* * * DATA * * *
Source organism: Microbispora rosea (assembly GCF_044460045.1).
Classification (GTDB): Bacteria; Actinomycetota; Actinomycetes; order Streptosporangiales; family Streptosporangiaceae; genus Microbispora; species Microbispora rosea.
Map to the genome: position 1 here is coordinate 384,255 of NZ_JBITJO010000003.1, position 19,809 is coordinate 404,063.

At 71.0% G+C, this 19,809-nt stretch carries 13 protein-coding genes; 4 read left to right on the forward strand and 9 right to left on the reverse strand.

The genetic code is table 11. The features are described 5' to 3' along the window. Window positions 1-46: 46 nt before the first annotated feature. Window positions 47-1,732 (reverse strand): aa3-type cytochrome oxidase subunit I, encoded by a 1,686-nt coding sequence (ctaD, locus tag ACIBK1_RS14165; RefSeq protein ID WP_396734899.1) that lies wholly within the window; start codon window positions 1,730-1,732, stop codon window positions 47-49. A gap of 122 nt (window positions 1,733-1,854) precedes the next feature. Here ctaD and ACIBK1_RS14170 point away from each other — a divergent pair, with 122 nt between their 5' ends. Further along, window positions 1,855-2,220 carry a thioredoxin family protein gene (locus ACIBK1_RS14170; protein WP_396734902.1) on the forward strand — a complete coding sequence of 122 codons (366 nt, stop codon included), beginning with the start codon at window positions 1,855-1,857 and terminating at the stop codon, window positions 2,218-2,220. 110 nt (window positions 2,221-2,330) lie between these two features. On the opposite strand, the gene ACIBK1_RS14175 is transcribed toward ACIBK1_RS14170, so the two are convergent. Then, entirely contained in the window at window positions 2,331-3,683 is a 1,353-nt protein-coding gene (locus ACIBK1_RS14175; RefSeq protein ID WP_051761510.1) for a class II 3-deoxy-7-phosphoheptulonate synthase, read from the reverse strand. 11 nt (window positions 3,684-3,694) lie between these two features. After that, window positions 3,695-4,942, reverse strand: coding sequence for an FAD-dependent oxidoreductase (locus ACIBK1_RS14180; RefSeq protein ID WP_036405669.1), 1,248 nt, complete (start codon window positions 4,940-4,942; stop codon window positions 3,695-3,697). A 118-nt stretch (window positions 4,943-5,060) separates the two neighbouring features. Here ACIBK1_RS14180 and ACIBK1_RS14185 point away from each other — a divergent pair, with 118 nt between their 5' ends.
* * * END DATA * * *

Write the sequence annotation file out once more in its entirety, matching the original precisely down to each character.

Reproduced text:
Source organism: Microbispora rosea (assembly GCF_044460045.1).
Classification (GTDB): Bacteria; Actinomycetota; Actinomycetes; order Streptosporangiales; family Streptosporangiaceae; genus Microbispora; species Microbispora rosea.
Map to the genome: position 1 here is coordinate 384,255 of NZ_JBITJO010000003.1, position 19,809 is coordinate 404,063.

At 71.0% G+C, this 19,809-nt stretch carries 13 protein-coding genes; 4 read left to right on the forward strand and 9 right to left on the reverse strand.

The genetic code is table 11. The features are described 5' to 3' along the window. Window positions 1-46: 46 nt before the first annotated feature. Window positions 47-1,732 (reverse strand): aa3-type cytochrome oxidase subunit I, encoded by a 1,686-nt coding sequence (ctaD, locus tag ACIBK1_RS14165; RefSeq protein ID WP_396734899.1) that lies wholly within the window; start codon window positions 1,730-1,732, stop codon window positions 47-49. A gap of 122 nt (window positions 1,733-1,854) precedes the next feature. Here ctaD and ACIBK1_RS14170 point away from each other — a divergent pair, with 122 nt between their 5' ends. Further along, window positions 1,855-2,220 carry a thioredoxin family protein gene (locus ACIBK1_RS14170; protein WP_396734902.1) on the forward strand — a complete coding sequence of 122 codons (366 nt, stop codon included), beginning with the start codon at window positions 1,855-1,857 and terminating at the stop codon, window positions 2,218-2,220. 110 nt (window positions 2,221-2,330) lie between these two features. On the opposite strand, the gene ACIBK1_RS14175 is transcribed toward ACIBK1_RS14170, so the two are convergent. Then, entirely contained in the window at window positions 2,331-3,683 is a 1,353-nt protein-coding gene (locus ACIBK1_RS14175; RefSeq protein ID WP_051761510.1) for a class II 3-deoxy-7-phosphoheptulonate synthase, read from the reverse strand. 11 nt (window positions 3,684-3,694) lie between these two features. After that, window positions 3,695-4,942, reverse strand: coding sequence for an FAD-dependent oxidoreductase (locus ACIBK1_RS14180; RefSeq protein ID WP_036405669.1), 1,248 nt, complete (start codon window positions 4,940-4,942; stop codon window positions 3,695-3,697). A 118-nt stretch (window positions 4,943-5,060) separates the two neighbouring features. Here ACIBK1_RS14180 and ACIBK1_RS14185 point away from each other — a divergent pair, with 118 nt between their 5' ends.